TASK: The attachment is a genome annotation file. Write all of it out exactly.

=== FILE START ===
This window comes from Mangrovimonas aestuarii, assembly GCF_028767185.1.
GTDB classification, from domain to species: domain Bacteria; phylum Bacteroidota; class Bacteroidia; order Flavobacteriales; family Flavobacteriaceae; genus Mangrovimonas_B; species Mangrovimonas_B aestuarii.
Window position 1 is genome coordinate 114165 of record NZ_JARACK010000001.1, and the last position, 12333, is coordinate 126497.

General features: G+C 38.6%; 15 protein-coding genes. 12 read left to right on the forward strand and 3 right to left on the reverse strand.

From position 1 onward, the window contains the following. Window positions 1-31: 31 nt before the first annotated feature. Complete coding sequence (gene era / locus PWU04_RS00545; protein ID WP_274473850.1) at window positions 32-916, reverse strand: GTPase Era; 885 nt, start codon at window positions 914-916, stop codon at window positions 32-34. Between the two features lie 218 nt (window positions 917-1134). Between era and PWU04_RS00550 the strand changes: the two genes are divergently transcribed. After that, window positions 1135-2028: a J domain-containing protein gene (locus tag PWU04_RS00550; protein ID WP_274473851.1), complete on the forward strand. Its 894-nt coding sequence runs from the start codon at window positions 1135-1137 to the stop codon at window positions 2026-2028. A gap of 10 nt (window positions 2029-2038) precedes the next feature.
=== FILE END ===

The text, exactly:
This window comes from Mangrovimonas aestuarii, assembly GCF_028767185.1.
GTDB classification, from domain to species: domain Bacteria; phylum Bacteroidota; class Bacteroidia; order Flavobacteriales; family Flavobacteriaceae; genus Mangrovimonas_B; species Mangrovimonas_B aestuarii.
Window position 1 is genome coordinate 114165 of record NZ_JARACK010000001.1, and the last position, 12333, is coordinate 126497.

General features: G+C 38.6%; 15 protein-coding genes. 12 read left to right on the forward strand and 3 right to left on the reverse strand.

From position 1 onward, the window contains the following. Window positions 1-31: 31 nt before the first annotated feature. Complete coding sequence (gene era / locus PWU04_RS00545; protein ID WP_274473850.1) at window positions 32-916, reverse strand: GTPase Era; 885 nt, start codon at window positions 914-916, stop codon at window positions 32-34. Between the two features lie 218 nt (window positions 917-1134). Between era and PWU04_RS00550 the strand changes: the two genes are divergently transcribed. After that, window positions 1135-2028: a J domain-containing protein gene (locus tag PWU04_RS00550; protein ID WP_274473851.1), complete on the forward strand. Its 894-nt coding sequence runs from the start codon at window positions 1135-1137 to the stop codon at window positions 2026-2028. A gap of 10 nt (window positions 2029-2038) precedes the next feature.